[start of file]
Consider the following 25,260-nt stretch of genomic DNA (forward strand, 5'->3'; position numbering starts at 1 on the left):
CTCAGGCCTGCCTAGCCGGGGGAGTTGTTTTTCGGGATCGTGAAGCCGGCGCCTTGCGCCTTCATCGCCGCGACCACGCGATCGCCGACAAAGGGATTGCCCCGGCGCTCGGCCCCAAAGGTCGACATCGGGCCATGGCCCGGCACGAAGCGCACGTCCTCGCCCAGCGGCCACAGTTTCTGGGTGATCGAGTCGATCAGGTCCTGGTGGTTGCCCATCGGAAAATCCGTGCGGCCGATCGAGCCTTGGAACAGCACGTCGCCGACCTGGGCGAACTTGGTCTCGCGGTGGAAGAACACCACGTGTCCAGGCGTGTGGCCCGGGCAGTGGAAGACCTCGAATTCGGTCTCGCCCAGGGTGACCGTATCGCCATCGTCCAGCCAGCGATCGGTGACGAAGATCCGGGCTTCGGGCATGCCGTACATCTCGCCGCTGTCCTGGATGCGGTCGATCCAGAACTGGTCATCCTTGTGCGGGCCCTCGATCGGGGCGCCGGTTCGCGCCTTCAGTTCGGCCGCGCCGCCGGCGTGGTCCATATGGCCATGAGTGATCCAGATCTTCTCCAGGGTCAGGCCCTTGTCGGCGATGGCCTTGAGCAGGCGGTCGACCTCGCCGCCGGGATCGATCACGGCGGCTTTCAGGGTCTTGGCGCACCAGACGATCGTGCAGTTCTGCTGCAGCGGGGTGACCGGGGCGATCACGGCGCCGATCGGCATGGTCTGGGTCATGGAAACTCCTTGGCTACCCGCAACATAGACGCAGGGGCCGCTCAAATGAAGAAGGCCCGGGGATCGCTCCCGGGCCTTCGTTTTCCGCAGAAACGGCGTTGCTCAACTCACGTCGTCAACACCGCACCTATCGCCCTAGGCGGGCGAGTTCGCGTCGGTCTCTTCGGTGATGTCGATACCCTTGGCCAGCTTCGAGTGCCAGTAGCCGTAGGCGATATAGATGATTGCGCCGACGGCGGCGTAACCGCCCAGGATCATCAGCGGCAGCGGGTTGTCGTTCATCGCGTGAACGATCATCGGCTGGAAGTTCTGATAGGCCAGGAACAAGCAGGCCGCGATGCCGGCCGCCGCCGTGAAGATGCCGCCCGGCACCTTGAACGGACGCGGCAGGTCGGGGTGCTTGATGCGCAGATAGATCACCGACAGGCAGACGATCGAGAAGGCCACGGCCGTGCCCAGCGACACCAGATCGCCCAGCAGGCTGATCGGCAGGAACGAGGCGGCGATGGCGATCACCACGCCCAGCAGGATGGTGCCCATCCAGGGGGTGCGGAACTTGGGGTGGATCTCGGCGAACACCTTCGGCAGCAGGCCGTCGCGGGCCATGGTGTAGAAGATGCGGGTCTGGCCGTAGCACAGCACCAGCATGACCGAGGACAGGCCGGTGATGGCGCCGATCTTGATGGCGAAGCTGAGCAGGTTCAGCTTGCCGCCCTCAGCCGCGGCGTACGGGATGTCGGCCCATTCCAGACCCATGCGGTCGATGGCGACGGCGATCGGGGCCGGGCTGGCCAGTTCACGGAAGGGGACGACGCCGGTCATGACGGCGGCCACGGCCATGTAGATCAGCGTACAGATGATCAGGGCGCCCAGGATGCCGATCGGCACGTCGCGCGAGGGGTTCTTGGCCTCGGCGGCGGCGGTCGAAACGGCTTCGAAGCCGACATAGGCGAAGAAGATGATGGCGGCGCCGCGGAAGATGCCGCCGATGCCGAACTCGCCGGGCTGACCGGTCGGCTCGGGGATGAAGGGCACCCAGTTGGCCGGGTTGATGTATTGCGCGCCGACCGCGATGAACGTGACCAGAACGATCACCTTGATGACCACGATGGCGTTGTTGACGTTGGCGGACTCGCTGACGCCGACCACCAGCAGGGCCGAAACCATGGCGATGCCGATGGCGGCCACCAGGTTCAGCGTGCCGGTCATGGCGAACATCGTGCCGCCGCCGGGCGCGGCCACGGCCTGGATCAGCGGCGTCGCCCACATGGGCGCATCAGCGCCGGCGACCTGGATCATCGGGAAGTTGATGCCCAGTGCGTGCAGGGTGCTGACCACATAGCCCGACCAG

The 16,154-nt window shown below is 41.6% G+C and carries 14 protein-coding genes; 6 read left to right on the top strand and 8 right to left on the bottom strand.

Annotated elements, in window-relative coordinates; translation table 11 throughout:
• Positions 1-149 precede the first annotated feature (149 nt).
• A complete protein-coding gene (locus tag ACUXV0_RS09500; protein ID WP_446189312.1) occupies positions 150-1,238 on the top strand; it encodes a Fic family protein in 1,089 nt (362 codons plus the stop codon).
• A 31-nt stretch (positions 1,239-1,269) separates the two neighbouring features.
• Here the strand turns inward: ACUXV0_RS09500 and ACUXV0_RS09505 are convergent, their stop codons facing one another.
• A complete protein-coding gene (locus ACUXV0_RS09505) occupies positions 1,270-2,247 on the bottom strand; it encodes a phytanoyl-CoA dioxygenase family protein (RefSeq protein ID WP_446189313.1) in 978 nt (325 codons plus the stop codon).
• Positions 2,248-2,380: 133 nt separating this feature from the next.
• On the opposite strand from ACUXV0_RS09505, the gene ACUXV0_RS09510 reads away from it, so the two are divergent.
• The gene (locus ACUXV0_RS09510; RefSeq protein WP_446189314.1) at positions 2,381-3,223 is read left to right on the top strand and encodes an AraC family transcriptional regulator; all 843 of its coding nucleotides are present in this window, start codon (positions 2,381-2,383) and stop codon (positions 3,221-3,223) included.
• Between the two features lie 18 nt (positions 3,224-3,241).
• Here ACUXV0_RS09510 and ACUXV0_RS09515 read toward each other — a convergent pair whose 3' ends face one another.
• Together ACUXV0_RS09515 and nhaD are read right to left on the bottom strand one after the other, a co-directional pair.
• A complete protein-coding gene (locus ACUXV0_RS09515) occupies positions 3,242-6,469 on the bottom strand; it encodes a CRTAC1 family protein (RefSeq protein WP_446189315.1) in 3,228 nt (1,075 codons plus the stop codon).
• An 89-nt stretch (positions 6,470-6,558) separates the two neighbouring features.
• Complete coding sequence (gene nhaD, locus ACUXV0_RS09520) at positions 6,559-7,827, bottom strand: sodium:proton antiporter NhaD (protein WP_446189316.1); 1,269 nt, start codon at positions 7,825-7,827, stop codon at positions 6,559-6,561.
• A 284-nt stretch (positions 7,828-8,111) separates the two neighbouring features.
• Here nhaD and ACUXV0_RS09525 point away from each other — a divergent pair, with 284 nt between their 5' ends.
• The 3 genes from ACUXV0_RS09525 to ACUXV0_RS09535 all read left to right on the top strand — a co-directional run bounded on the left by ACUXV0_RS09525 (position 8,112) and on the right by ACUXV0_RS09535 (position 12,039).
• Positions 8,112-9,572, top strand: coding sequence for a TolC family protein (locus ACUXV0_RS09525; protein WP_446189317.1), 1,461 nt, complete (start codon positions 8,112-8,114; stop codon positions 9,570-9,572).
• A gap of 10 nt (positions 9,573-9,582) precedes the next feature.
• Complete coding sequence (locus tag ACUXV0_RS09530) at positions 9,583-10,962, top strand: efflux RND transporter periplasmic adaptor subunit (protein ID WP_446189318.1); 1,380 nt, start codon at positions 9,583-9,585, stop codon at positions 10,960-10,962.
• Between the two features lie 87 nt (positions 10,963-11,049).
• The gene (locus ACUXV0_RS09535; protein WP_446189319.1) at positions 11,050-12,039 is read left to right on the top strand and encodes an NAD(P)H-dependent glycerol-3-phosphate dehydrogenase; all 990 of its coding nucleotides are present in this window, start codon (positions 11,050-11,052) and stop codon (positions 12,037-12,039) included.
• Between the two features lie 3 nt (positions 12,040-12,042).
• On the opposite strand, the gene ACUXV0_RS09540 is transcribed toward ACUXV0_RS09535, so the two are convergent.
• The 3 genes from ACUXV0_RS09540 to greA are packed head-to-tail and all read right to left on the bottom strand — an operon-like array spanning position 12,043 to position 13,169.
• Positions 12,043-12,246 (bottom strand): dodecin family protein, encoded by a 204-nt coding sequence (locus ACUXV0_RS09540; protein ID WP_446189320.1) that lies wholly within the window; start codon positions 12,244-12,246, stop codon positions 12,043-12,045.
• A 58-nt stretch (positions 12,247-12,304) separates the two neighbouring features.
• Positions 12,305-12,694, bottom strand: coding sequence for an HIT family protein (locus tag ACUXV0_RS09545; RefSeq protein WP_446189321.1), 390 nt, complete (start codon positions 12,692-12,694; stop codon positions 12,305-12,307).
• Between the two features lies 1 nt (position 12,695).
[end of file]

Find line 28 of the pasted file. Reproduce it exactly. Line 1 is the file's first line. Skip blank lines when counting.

• On the opposite strand, the gene ACUXV0_RS09540 is transcribed toward ACUXV0_RS09535, so the two are convergent.